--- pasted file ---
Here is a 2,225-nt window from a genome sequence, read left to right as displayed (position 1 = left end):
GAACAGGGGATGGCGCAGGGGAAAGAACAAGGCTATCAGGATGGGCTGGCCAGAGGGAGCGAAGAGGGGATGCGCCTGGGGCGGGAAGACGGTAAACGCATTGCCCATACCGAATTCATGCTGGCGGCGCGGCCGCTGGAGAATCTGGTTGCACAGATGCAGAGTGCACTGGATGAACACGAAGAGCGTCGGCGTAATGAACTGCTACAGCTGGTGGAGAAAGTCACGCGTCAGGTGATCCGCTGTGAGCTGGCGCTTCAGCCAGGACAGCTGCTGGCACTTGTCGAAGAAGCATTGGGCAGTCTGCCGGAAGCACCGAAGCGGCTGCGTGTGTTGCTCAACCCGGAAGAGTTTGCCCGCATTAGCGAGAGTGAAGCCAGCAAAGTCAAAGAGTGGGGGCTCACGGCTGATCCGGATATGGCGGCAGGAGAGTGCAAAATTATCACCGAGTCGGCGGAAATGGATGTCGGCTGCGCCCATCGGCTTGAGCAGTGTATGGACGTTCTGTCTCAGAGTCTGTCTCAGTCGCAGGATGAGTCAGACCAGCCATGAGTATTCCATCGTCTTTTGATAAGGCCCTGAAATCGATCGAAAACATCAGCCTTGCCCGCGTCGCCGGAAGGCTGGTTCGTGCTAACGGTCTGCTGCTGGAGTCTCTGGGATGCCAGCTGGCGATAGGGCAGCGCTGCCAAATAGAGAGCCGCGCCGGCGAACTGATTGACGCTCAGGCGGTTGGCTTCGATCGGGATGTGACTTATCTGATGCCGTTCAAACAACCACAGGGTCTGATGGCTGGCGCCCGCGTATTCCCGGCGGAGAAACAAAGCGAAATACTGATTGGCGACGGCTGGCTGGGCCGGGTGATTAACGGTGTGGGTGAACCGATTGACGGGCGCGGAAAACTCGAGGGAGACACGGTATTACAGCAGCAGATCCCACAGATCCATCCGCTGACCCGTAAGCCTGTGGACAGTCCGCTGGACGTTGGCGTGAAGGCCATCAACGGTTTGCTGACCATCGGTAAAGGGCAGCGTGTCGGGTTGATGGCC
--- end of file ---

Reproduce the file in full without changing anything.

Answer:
Here is a 2,225-nt window from a genome sequence, read left to right as displayed (position 1 = left end):
GAACAGGGGATGGCGCAGGGGAAAGAACAAGGCTATCAGGATGGGCTGGCCAGAGGGAGCGAAGAGGGGATGCGCCTGGGGCGGGAAGACGGTAAACGCATTGCCCATACCGAATTCATGCTGGCGGCGCGGCCGCTGGAGAATCTGGTTGCACAGATGCAGAGTGCACTGGATGAACACGAAGAGCGTCGGCGTAATGAACTGCTACAGCTGGTGGAGAAAGTCACGCGTCAGGTGATCCGCTGTGAGCTGGCGCTTCAGCCAGGACAGCTGCTGGCACTTGTCGAAGAAGCATTGGGCAGTCTGCCGGAAGCACCGAAGCGGCTGCGTGTGTTGCTCAACCCGGAAGAGTTTGCCCGCATTAGCGAGAGTGAAGCCAGCAAAGTCAAAGAGTGGGGGCTCACGGCTGATCCGGATATGGCGGCAGGAGAGTGCAAAATTATCACCGAGTCGGCGGAAATGGATGTCGGCTGCGCCCATCGGCTTGAGCAGTGTATGGACGTTCTGTCTCAGAGTCTGTCTCAGTCGCAGGATGAGTCAGACCAGCCATGAGTATTCCATCGTCTTTTGATAAGGCCCTGAAATCGATCGAAAACATCAGCCTTGCCCGCGTCGCCGGAAGGCTGGTTCGTGCTAACGGTCTGCTGCTGGAGTCTCTGGGATGCCAGCTGGCGATAGGGCAGCGCTGCCAAATAGAGAGCCGCGCCGGCGAACTGATTGACGCTCAGGCGGTTGGCTTCGATCGGGATGTGACTTATCTGATGCCGTTCAAACAACCACAGGGTCTGATGGCTGGCGCCCGCGTATTCCCGGCGGAGAAACAAAGCGAAATACTGATTGGCGACGGCTGGCTGGGCCGGGTGATTAACGGTGTGGGTGAACCGATTGACGGGCGCGGAAAACTCGAGGGAGACACGGTATTACAGCAGCAGATCCCACAGATCCATCCGCTGACCCGTAAGCCTGTGGACAGTCCGCTGGACGTTGGCGTGAAGGCCATCAACGGTTTGCTGACCATCGGTAAAGGGCAGCGTGTCGGGTTGATGGCC